It is hard to believe that I have spent more than three decades in public education, but I have. The beginning of my career was at Stryker Local Schools in Stryker, Ohio. For six years, I was the only social studies teacher in the high school at this small, rural district in northwest Ohio. The next twenty-four years I served the students at Marion City Schools in Marion, Ohio. My teaching at Marion Harding High School ranged from the dropout prevention program of OWA (Occupational Work Adjustment) to accelerated American history. I developed a 20th Century Popular Culture course that focused on student-driven, project-based learning. While at Harding, I first learned about flipped learning in 2012. Utilizing flipped learning in my American history classes helped me become an accomplished teacher under the Ohio Teacher Evaluation System. My current position, with Elgin Local Schools in Marion County as a digital media specialist, has expanded my teaching experience from high school to include elementary and middle school students as well. In my current assignment, I have converted a traditional library into a media center with a maker space.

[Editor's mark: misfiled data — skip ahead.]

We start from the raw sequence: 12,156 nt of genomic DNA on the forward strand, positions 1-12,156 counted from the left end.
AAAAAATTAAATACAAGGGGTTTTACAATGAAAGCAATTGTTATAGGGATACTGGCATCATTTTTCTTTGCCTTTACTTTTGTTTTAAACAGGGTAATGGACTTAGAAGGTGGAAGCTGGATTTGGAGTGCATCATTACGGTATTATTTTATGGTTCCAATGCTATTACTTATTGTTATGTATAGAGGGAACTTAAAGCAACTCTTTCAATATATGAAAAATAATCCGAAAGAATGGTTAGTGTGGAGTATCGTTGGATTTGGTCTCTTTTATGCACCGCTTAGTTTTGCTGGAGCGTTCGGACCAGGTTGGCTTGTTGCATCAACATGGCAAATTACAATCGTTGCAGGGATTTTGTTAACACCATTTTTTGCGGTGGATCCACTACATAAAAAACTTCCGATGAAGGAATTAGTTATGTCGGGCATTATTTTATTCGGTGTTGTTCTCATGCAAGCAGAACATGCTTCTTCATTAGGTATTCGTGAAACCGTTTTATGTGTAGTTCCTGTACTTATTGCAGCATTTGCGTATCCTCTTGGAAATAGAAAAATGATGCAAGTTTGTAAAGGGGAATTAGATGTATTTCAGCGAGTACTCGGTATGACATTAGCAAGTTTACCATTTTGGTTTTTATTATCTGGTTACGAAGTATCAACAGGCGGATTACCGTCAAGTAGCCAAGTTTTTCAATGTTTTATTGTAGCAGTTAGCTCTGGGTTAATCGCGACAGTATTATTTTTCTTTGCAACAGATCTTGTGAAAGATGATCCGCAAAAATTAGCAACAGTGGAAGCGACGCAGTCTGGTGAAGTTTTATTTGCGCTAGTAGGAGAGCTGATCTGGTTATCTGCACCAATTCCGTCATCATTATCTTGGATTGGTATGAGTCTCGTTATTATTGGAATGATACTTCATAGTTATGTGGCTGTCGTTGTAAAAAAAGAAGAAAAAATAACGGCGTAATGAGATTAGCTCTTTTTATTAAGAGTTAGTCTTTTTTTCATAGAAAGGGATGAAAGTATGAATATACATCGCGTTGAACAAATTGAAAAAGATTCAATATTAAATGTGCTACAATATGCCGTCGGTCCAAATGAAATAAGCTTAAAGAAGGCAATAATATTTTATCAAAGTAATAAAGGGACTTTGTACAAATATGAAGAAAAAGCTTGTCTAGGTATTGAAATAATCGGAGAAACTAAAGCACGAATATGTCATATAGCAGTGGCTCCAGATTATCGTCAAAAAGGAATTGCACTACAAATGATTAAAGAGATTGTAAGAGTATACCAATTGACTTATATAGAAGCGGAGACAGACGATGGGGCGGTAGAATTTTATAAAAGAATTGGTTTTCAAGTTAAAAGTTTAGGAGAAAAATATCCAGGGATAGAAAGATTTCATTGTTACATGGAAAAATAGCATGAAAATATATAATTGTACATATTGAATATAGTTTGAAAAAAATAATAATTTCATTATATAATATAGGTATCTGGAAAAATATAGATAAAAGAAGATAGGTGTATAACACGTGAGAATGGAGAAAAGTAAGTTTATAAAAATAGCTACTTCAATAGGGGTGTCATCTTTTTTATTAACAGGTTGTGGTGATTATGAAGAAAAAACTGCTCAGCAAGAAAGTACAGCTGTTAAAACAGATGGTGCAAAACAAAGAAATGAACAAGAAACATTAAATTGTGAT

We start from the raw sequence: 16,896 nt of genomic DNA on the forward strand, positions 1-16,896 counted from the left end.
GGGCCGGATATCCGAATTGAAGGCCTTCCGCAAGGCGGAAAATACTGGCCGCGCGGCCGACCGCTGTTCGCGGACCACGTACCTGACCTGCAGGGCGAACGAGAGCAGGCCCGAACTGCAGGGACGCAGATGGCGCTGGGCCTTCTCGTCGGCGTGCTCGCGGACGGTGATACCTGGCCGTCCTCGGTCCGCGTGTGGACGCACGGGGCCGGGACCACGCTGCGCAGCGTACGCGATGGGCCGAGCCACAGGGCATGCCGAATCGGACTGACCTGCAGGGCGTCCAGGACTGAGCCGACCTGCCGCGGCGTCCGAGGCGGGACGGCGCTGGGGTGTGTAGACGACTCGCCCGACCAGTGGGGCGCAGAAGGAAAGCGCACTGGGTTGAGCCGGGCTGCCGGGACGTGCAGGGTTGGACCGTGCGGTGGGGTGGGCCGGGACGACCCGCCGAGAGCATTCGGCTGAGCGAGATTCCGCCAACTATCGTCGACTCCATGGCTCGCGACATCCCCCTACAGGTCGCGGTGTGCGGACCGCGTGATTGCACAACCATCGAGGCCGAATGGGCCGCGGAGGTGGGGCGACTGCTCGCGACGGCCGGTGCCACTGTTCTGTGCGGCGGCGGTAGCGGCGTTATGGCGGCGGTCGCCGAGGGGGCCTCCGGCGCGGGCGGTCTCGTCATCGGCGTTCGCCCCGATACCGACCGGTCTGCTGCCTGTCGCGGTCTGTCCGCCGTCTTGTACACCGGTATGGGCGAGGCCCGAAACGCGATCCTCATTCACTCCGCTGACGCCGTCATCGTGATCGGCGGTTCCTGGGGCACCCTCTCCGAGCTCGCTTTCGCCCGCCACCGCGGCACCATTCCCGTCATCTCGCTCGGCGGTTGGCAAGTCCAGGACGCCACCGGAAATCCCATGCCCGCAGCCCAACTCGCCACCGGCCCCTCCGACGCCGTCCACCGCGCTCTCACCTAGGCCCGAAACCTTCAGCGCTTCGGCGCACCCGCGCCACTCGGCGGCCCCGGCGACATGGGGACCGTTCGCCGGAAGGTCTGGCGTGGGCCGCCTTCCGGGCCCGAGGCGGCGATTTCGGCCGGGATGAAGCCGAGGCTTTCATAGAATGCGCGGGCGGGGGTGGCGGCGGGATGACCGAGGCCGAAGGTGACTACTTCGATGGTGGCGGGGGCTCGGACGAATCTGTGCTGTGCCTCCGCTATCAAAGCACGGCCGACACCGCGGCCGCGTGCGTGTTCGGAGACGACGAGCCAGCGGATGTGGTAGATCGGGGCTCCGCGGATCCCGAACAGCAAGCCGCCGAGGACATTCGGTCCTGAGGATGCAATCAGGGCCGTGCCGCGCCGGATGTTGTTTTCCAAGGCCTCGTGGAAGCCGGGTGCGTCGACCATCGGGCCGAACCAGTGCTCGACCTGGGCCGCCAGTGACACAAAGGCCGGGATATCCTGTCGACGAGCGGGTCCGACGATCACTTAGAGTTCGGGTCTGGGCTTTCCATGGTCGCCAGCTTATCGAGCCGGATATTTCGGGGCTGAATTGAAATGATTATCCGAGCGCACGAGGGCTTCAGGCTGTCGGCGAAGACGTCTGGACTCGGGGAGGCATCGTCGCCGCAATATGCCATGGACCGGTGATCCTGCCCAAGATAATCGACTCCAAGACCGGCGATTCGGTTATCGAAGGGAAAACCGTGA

Whether teaching in a rural or city district or teaching at risk or accelerated students, I have always looked for ways to actively engage my students in the learning process. In my early career, I located and used simulations until I discovered History Alive! from the Teachers’ Curriculum Institute. This curriculum allowed me to revolutionize my teaching by creating a more stimulating educational environment for my students. While improving my teaching, I also worked with History Alive! as a teacher consultant to help other teachers purchase the curriculum and effectively utilize the program in their classrooms, as well as presenting at the Ohio Social Studies Council and annual History Alive! professional development seminars. After my first flipped learning conference in Chicago, I employed the strategies in my classroom wholeheartedly and presented at the next two flipped conferences in Stillwater and Pittsburgh. Throughout my career, I have incorporated technology into my teaching and have helped colleagues to do the same through professional development.